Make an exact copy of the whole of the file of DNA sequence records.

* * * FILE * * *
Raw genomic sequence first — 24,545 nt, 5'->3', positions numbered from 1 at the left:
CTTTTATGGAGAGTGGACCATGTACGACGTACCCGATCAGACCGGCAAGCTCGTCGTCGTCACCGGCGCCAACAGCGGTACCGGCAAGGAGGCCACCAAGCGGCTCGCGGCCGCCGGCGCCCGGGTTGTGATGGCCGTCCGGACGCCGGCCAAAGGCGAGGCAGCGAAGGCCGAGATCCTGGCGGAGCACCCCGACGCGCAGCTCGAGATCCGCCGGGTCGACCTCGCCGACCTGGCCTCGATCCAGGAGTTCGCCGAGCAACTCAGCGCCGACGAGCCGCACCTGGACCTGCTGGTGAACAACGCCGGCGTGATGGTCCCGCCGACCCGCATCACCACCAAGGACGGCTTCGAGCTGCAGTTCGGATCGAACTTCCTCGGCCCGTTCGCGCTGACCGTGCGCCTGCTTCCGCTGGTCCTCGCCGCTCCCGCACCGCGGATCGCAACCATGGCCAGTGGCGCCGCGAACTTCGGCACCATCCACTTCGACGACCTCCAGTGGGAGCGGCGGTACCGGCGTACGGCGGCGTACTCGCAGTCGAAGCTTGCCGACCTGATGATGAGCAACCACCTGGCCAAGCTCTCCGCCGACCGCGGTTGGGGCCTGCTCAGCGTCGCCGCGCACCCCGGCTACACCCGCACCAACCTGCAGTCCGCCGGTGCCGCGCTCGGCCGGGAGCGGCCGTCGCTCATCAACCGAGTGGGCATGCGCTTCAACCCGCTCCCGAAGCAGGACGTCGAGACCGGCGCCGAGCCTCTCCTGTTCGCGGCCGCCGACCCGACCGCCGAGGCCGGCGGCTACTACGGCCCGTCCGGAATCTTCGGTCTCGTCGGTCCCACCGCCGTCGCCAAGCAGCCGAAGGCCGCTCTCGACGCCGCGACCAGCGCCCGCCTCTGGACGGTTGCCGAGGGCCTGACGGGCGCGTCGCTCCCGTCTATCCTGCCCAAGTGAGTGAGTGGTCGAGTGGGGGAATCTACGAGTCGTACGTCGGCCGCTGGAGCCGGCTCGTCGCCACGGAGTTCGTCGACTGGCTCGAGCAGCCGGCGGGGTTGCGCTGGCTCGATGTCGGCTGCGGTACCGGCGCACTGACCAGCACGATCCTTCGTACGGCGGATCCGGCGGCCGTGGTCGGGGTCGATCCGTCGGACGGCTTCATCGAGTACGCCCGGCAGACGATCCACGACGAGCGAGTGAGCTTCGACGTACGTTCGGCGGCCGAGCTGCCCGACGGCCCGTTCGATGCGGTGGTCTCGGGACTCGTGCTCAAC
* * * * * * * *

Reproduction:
Raw genomic sequence first — 24,545 nt, 5'->3', positions numbered from 1 at the left:
CTTTTATGGAGAGTGGACCATGTACGACGTACCCGATCAGACCGGCAAGCTCGTCGTCGTCACCGGCGCCAACAGCGGTACCGGCAAGGAGGCCACCAAGCGGCTCGCGGCCGCCGGCGCCCGGGTTGTGATGGCCGTCCGGACGCCGGCCAAAGGCGAGGCAGCGAAGGCCGAGATCCTGGCGGAGCACCCCGACGCGCAGCTCGAGATCCGCCGGGTCGACCTCGCCGACCTGGCCTCGATCCAGGAGTTCGCCGAGCAACTCAGCGCCGACGAGCCGCACCTGGACCTGCTGGTGAACAACGCCGGCGTGATGGTCCCGCCGACCCGCATCACCACCAAGGACGGCTTCGAGCTGCAGTTCGGATCGAACTTCCTCGGCCCGTTCGCGCTGACCGTGCGCCTGCTTCCGCTGGTCCTCGCCGCTCCCGCACCGCGGATCGCAACCATGGCCAGTGGCGCCGCGAACTTCGGCACCATCCACTTCGACGACCTCCAGTGGGAGCGGCGGTACCGGCGTACGGCGGCGTACTCGCAGTCGAAGCTTGCCGACCTGATGATGAGCAACCACCTGGCCAAGCTCTCCGCCGACCGCGGTTGGGGCCTGCTCAGCGTCGCCGCGCACCCCGGCTACACCCGCACCAACCTGCAGTCCGCCGGTGCCGCGCTCGGCCGGGAGCGGCCGTCGCTCATCAACCGAGTGGGCATGCGCTTCAACCCGCTCCCGAAGCAGGACGTCGAGACCGGCGCCGAGCCTCTCCTGTTCGCGGCCGCCGACCCGACCGCCGAGGCCGGCGGCTACTACGGCCCGTCCGGAATCTTCGGTCTCGTCGGTCCCACCGCCGTCGCCAAGCAGCCGAAGGCCGCTCTCGACGCCGCGACCAGCGCCCGCCTCTGGACGGTTGCCGAGGGCCTGACGGGCGCGTCGCTCCCGTCTATCCTGCCCAAGTGAGTGAGTGGTCGAGTGGGGGAATCTACGAGTCGTACGTCGGCCGCTGGAGCCGGCTCGTCGCCACGGAGTTCGTCGACTGGCTCGAGCAGCCGGCGGGGTTGCGCTGGCTCGATGTCGGCTGCGGTACCGGCGCACTGACCAGCACGATCCTTCGTACGGCGGATCCGGCGGCCGTGGTCGGGGTCGATCCGTCGGACGGCTTCATCGAGTACGCCCGGCAGACGATCCACGACGAGCGAGTGAGCTTCGACGTACGTTCGGCGGCCGAGCTGCCCGACGGCCCGTTCGATGCGGTGGTCTCGGGACTCGTGCTCAAC